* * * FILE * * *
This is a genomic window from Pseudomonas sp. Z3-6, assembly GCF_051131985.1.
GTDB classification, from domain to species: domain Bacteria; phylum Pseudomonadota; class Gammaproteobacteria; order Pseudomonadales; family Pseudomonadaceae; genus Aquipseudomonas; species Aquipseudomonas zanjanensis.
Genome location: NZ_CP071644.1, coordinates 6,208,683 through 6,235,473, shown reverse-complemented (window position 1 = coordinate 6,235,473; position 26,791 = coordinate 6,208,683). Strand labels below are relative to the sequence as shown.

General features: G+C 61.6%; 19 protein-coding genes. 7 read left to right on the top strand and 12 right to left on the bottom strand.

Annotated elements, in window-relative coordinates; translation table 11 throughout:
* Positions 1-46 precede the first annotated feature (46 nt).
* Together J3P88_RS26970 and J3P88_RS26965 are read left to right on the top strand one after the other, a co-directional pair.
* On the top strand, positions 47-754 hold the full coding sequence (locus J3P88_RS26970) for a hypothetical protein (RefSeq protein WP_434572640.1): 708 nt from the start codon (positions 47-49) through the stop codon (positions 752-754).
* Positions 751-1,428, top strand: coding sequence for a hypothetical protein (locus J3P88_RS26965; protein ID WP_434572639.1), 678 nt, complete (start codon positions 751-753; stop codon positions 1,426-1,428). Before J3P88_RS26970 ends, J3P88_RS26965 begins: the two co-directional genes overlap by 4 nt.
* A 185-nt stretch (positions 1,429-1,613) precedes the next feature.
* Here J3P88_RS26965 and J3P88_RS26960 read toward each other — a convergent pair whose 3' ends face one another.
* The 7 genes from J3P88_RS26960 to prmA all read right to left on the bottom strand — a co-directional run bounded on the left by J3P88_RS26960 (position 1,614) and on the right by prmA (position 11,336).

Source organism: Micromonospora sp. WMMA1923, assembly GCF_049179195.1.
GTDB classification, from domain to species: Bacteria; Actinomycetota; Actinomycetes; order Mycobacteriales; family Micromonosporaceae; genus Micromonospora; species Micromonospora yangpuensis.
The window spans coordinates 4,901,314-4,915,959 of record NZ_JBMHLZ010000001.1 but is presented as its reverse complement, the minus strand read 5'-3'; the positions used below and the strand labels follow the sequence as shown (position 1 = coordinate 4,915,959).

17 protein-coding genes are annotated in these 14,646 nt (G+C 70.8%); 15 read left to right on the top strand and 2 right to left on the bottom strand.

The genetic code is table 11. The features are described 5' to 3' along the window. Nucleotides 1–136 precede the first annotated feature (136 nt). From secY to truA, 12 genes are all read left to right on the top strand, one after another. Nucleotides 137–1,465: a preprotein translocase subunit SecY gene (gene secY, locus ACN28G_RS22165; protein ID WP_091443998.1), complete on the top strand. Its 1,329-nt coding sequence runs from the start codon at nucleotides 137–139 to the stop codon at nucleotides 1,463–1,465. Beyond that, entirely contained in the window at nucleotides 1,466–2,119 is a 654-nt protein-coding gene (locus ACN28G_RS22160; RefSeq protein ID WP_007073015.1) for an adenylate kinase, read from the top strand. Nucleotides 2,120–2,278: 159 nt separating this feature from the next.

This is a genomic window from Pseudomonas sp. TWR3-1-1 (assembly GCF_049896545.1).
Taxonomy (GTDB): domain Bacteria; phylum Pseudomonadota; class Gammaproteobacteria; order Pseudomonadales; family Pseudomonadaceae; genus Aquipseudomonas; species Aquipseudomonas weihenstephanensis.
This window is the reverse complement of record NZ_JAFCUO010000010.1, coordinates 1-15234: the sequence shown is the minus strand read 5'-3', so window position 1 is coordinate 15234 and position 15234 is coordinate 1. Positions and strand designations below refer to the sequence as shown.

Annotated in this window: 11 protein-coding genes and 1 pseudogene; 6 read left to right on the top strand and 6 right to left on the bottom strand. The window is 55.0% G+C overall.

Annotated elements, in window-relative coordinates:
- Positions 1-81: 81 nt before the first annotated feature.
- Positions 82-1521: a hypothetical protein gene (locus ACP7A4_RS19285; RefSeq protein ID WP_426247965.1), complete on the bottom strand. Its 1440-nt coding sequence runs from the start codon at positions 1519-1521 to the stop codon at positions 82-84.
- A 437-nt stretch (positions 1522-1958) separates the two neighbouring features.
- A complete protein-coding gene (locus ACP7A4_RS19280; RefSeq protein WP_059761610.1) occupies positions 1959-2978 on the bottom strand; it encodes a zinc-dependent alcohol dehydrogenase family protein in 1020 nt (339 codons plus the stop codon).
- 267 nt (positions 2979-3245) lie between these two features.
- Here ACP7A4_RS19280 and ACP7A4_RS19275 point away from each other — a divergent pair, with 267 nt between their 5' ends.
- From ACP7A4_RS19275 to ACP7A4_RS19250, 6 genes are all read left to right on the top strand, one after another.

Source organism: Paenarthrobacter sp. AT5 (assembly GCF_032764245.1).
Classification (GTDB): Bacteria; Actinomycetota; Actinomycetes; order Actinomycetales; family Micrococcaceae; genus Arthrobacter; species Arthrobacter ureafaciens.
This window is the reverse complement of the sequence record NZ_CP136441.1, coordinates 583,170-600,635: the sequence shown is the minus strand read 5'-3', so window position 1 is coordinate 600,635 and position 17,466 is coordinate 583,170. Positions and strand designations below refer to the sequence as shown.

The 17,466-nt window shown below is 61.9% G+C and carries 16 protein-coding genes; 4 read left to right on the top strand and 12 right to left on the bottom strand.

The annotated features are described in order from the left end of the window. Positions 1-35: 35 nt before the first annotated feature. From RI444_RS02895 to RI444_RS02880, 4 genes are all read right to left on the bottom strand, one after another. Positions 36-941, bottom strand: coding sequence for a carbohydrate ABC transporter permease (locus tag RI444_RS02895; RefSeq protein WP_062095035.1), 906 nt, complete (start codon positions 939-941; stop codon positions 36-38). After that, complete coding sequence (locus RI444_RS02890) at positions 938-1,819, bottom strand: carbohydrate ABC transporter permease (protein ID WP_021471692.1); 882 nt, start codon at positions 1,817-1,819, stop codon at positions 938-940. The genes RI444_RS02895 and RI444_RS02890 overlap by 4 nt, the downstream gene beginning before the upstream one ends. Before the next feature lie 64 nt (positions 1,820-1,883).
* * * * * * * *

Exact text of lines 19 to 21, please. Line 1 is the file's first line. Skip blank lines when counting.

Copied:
Taxonomy (GTDB): domain Bacteria; phylum Pseudomonadota; class Gammaproteobacteria; order Pseudomonadales; family Pseudomonadaceae; genus Aquipseudomonas; species Aquipseudomonas weihenstephanensis.
This window is the reverse complement of record NZ_JAFCUO010000010.1, coordinates 1-15234: the sequence shown is the minus strand read 5'-3', so window position 1 is coordinate 15234 and position 15234 is coordinate 1. Positions and strand designations below refer to the sequence as shown.

Annotated in this window: 11 protein-coding genes and 1 pseudogene; 6 read left to right on the top strand and 6 right to left on the bottom strand. The window is 55.0% G+C overall.